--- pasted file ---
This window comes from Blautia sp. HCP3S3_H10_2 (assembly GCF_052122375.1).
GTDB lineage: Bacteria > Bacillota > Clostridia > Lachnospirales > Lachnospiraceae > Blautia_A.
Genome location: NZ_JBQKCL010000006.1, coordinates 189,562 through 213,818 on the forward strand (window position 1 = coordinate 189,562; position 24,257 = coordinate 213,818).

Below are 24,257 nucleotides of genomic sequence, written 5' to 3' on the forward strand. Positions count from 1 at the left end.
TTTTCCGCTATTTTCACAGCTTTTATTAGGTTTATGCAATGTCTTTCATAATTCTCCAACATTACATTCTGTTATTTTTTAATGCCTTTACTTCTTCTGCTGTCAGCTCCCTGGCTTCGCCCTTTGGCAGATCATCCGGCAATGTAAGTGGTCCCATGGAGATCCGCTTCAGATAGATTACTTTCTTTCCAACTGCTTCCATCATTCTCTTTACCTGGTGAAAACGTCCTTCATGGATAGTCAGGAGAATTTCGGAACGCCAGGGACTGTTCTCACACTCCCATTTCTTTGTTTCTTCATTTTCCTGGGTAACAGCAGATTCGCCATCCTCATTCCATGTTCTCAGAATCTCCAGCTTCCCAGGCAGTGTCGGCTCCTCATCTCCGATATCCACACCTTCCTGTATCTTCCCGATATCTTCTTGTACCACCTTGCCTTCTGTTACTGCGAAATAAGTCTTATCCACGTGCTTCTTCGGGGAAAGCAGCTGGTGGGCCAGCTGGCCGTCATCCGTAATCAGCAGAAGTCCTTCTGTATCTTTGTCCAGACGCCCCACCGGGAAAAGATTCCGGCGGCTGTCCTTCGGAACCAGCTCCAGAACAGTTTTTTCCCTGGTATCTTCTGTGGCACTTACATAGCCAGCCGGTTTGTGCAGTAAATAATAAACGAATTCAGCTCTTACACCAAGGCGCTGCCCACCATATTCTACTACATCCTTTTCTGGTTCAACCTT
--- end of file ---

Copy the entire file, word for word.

This window comes from Blautia sp. HCP3S3_H10_2 (assembly GCF_052122375.1).
GTDB lineage: Bacteria > Bacillota > Clostridia > Lachnospirales > Lachnospiraceae > Blautia_A.
Genome location: NZ_JBQKCL010000006.1, coordinates 189,562 through 213,818 on the forward strand (window position 1 = coordinate 189,562; position 24,257 = coordinate 213,818).

Below are 24,257 nucleotides of genomic sequence, written 5' to 3' on the forward strand. Positions count from 1 at the left end.
TTTTCCGCTATTTTCACAGCTTTTATTAGGTTTATGCAATGTCTTTCATAATTCTCCAACATTACATTCTGTTATTTTTTAATGCCTTTACTTCTTCTGCTGTCAGCTCCCTGGCTTCGCCCTTTGGCAGATCATCCGGCAATGTAAGTGGTCCCATGGAGATCCGCTTCAGATAGATTACTTTCTTTCCAACTGCTTCCATCATTCTCTTTACCTGGTGAAAACGTCCTTCATGGATAGTCAGGAGAATTTCGGAACGCCAGGGACTGTTCTCACACTCCCATTTCTTTGTTTCTTCATTTTCCTGGGTAACAGCAGATTCGCCATCCTCATTCCATGTTCTCAGAATCTCCAGCTTCCCAGGCAGTGTCGGCTCCTCATCTCCGATATCCACACCTTCCTGTATCTTCCCGATATCTTCTTGTACCACCTTGCCTTCTGTTACTGCGAAATAAGTCTTATCCACGTGCTTCTTCGGGGAAAGCAGCTGGTGGGCCAGCTGGCCGTCATCCGTAATCAGCAGAAGTCCTTCTGTATCTTTGTCCAGACGCCCCACCGGGAAAAGATTCCGGCGGCTGTCCTTCGGAACCAGCTCCAGAACAGTTTTTTCCCTGGTATCTTCTGTGGCACTTACATAGCCAGCCGGTTTGTGCAGTAAATAATAAACGAATTCAGCTCTTACACCAAGGCGCTGCCCACCATATTCTACTACATCCTTTTCTGGTTCAACCTT